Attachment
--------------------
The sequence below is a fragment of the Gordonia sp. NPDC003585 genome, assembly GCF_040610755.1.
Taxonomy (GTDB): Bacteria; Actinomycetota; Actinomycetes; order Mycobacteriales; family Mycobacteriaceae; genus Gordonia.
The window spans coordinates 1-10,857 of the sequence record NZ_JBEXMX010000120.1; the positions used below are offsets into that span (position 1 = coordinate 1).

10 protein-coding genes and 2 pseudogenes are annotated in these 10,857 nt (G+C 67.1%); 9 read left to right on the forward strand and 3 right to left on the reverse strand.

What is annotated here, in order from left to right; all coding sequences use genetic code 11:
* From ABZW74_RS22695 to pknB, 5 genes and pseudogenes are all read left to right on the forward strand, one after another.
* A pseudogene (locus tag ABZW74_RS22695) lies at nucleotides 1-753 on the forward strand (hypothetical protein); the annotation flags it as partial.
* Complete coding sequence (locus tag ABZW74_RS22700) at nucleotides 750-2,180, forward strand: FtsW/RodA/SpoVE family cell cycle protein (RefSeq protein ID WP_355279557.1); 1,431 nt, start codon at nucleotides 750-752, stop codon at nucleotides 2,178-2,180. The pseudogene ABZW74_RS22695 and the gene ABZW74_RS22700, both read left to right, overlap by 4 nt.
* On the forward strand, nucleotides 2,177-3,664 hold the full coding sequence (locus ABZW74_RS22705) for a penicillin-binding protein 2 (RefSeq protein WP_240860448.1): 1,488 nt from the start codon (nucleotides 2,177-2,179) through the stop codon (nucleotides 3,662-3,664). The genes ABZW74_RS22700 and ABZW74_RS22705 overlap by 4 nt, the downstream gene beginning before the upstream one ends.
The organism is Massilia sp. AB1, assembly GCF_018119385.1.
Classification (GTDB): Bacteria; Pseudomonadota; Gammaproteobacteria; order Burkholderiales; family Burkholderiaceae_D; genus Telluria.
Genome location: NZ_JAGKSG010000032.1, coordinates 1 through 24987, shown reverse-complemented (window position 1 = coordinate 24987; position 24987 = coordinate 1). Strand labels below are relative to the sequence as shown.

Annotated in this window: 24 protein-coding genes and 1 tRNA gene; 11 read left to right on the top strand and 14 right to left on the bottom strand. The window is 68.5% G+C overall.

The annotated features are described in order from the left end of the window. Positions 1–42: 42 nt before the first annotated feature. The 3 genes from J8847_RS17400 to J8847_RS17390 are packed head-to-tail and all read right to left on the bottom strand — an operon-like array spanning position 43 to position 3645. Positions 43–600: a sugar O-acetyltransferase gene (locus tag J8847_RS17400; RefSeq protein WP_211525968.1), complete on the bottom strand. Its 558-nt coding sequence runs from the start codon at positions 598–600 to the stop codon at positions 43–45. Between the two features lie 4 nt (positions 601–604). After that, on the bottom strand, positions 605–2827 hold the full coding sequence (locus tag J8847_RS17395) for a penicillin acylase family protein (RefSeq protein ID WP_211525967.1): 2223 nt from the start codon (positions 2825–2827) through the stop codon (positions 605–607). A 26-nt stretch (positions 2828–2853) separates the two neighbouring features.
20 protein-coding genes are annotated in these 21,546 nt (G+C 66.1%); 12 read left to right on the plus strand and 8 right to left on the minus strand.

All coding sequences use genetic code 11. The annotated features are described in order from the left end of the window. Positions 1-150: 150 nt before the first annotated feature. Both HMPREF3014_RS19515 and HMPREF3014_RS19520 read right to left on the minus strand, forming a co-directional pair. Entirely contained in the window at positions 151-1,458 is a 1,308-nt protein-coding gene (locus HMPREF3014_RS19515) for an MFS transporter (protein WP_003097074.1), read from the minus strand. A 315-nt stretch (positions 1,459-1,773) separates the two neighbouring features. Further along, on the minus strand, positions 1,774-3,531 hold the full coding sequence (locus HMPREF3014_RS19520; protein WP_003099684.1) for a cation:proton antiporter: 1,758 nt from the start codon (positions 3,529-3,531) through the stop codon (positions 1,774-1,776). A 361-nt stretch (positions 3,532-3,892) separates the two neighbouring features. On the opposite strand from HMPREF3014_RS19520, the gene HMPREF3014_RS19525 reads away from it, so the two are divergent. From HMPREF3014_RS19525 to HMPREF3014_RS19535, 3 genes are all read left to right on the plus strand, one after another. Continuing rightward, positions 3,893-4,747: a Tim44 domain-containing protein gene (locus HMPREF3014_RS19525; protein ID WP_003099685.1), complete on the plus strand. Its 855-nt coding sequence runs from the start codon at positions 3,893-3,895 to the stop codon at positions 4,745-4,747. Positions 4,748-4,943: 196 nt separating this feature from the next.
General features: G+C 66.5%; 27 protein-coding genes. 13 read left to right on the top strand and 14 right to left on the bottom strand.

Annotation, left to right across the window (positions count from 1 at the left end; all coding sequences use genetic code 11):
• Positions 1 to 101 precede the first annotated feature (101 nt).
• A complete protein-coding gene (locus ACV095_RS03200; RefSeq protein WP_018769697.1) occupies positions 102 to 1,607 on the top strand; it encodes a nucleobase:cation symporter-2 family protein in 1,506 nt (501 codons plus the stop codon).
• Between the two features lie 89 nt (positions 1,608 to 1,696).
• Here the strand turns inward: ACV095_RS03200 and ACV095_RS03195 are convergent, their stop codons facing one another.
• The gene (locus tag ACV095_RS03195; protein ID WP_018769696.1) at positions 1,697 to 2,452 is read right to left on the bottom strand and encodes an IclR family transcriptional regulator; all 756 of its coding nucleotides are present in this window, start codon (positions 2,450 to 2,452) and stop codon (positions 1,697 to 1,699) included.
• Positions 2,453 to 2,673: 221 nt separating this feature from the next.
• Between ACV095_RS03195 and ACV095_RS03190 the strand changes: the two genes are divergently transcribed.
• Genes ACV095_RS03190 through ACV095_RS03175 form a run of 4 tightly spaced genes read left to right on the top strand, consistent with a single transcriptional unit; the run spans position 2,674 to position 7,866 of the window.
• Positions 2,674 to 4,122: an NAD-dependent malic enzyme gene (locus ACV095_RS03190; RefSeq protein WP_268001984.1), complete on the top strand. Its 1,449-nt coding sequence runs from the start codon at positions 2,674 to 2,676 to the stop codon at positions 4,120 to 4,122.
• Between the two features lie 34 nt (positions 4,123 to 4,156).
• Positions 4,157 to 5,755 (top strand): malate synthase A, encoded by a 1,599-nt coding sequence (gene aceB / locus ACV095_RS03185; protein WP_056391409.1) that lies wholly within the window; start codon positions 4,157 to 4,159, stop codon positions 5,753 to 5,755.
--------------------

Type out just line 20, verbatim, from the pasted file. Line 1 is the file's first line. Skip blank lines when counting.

• A complete protein-coding gene (locus ACV095_RS03200; RefSeq protein WP_018769697.1) occupies positions 102 to 1,607 on the top strand; it encodes a nucleobase:cation symporter-2 family protein in 1,506 nt (501 codons plus the stop codon).